Articles Tagged with Disability

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Minority and/or Disability Trusts are often added as a standard clause in a Will, providing that if any assets are left to a young or incapacitated person who is not receiving Supplemental Security Income (a Special Needs Trust is required if SSI is involved), those assets will be held in trust. Rarely do I prepare a Will that does not include either a Disability or a Minority and Disability Trust. It Trust.jpgis easy to add such a Trust and it prevents the possibility that at the decedent’s death, a young adult will inherit a substantial sum of money, use that money to buy, buy, buy and then be virtually broke within a year or two. Believe me, I have seen this unfortunate occurrence on more than one occasion.

If there is no possibility that any beneficiary (including as yet unborn grandchildren) will be under age 25 at the decedent’s death, then I usually just add a Disability Trust. This normally provides that if any beneficiary is incapacitated at the time of death, then his or her share is held in trust, to be distributed by a trustee for the health, education, support, maintenance and/or emergency needs of the disabled beneficiary. A person is considered incapacitated if a court declares the incompetency in a court hearing. However, one can also be treated as being under legal disability, incompetent, or incapacitated if so certified in writing by his or her personal physician. If the person recovers and becomes competent, then the money is released to the beneficiary outright. If not, the money remains under the control of the trustee until the money is depleted or the beneficiary dies.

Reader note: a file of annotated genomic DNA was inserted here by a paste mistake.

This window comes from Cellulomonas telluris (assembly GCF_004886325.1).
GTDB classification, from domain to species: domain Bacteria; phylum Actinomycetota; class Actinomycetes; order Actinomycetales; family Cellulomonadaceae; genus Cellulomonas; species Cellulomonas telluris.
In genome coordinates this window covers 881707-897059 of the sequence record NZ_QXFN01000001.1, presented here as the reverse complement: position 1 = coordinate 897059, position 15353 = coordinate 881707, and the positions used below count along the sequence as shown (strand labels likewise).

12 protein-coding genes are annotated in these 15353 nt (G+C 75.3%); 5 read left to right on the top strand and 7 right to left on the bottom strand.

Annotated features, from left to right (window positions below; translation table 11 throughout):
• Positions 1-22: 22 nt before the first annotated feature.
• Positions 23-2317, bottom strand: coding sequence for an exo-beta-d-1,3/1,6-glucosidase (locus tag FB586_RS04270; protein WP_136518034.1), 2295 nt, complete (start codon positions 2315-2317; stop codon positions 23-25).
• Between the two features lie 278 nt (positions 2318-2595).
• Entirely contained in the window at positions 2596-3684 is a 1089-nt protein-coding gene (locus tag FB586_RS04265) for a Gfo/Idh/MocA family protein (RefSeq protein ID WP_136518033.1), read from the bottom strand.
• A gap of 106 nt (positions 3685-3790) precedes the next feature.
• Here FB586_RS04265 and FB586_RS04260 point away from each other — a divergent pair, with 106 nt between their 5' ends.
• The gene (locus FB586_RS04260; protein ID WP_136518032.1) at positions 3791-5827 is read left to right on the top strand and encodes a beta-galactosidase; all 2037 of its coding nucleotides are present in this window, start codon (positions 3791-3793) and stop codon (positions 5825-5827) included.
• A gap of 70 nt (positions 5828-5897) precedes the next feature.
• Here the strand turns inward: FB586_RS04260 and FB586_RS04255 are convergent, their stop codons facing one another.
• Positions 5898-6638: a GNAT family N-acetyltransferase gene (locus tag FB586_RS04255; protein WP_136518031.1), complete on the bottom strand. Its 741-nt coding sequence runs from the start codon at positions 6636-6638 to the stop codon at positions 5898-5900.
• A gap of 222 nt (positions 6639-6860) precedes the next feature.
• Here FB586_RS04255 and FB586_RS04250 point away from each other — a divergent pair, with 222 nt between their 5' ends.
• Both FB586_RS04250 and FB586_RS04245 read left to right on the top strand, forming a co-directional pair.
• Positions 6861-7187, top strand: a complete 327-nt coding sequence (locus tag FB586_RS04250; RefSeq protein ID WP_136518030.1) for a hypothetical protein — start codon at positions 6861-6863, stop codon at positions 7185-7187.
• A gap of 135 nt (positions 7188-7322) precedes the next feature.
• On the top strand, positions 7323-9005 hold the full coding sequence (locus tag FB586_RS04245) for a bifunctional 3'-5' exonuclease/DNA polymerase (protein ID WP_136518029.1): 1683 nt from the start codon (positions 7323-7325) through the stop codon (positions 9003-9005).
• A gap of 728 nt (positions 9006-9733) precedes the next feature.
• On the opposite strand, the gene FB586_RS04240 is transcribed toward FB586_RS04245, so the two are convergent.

673664_boy_band_2.jpgIf any potential beneficiary is or may be under a given age (usually 25 or 30 years of age) at the time of death, then I usually add a generic Minority and Disability Trust – that combination allows money being left to anyone who is potentially too young to exercise good judgment or to anyone who is incapacitated to be held in trust. As with the regular Disability Trust, the money may be used for the beneficiary’s health, education, support, etc. The trustee invests the money and distributes it slowly over time for the benefit of the young or disabled person.

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